RTFU

Meet Crigger

By
Updated: December 4, 2011

Plotting new ways to rule the world or just daydreaming? We can never tell.

“I’m not anti-social, but I’m not very social either,” Kelly Crigger tells me when we meet. I take note and resolve to keep our conversations short and to the point. After all, he’s a busy guy…much busier than I anticipated actually. As part of our ongoing series of RU employee profiles, meet our resident curmudgeon.

A retired Lieutenant Colonel, Crigger spent twenty-four years in uniform dreaming of the day when he could lie on a beach sipping a cold drink. A day which has still not arrived. Instead he now spends 12 hours a day sitting behind a computer doing what he does best, writing and marketing. As a matter of fact, Crigger writes so well that his fourth published book, penned with Zak Bagans, the host of the Travel Channel’s hit show Ghost Adventures debuted at number 18 on the New York Times Bestseller List in October.

Crigger first dabbled in writing when his wife complained that there were no good reads in the American bookstore while he was stationed in Korea. Being a good husband, Crigger sat down and wrote his first book, a self-proclaimed “piece of crap novel”, that was meant as a birthday present for his wife, but currently sits unpublished in his office. This sole event solidified his desire to write and he wrote tons of short stories and screenplays immediately after.

A love for MMA led Crigger to two life-changing endeavors. First he mentored and invested in a fledgling MMA company called Ranger Up that focused on the military community. Next, he started writing independently for different sports magazines. One magazine in particular wanted its writers to focus on celebrities who followed MMA. Crigger was watching one of the first episodes of Ghost Adventures and noticed Bagans wearing an MMA t-shirt. Crigger did a story on him for FIGHT! magazine and the two became good friends, which led to Crigger making an appearance on the show that, “scared the living beejesus out of me.” A couple years later, a casual conversation between the two was all it took for Crigger to start working on the book.

Writing Dark World wasn’t enough to keep Crigger fully occupied when he retired from the Army so he took on a full time endeavor as the Vice-President of Communications for Alchemist Management, a fighter management company owned by music icon MC Hammer. Crigger leveraged his contacts in the MMA business to promote guys like Brendan Schaub, Nate Marquardt, and Vladimir Matyushenko and created a media message that promoted not only the fighters, but created hype for the overall events. This resulted in direct accolades from fight promoters like the UFC.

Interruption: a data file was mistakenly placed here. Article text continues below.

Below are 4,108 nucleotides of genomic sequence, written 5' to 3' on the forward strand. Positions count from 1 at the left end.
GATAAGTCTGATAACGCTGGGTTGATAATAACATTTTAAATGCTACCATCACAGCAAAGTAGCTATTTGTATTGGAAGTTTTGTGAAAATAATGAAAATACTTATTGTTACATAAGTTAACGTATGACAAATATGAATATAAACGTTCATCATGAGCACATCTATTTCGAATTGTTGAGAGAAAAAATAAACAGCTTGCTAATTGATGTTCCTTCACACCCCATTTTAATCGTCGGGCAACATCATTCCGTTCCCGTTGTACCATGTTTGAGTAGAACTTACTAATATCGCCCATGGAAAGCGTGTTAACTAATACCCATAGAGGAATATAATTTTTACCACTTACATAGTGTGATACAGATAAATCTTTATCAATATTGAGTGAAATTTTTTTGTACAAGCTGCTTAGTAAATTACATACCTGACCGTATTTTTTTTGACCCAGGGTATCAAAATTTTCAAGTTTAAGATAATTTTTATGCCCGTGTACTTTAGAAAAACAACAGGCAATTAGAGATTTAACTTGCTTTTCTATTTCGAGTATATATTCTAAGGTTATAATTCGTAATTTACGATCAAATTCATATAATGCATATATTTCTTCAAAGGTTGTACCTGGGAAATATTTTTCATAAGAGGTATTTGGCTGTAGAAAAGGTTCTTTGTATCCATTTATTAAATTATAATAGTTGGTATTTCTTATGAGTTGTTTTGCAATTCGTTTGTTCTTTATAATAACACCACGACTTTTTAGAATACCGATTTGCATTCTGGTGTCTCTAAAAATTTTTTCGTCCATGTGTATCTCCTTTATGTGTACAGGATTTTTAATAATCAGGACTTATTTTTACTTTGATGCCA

In a twist Crigger admits he never would have expected for himself, Ranger Up, now a multi-million dollar endeavor, offered him the position of President of American Sin Bin, the first and only American rugby apparel company. The company, which launched on October 1st, aims to bring rugby to the forefront of American sports, and deliver a World Cup or Olympic championship to the U.S. Crigger is once again utilizing his experiences in mass-communication and marketing by promoting his products through social media, not only in the U.S., but world-wide. The company is already creating a huge buzz in the rugby world in only its first month of business.

Crigger credits his military discipline as being one of the driving forces to his success in the civilian world. “The Army is a very regimented way of life that doesn’t waste a minute,” he says. “I’m that way now with writing and business. I never waste a minute and make sure everything I do has an endstate and an achievable goal.” Sounds like a fancy way of saying ‘make every minute count.’

Crigger plans on continuing his writing with goals of publishing one book a year. When questioned as to what his next writing project will be though, he pauses. “Not sure. Either another celebrity memoir or that crappy novel will get dusted off and re-written…again.”

As for American Sin Bin, he feels like he’s finally found the job he’s been looking for. “I’m working with amazing veterans and patriots toward an incredibly challenging goal that will benefit a lot of great athletes and fans, so life is definitely good.”

Now that I’ve made Kelly Crigger sound so manly, you may wonder why we call him The Curmudgeon. Like he said…he’s not anti-social, just guarded and set in his ways, which is a nice way to say ‘you can’t teach an old dog new tricks.’ Read this to learn more.

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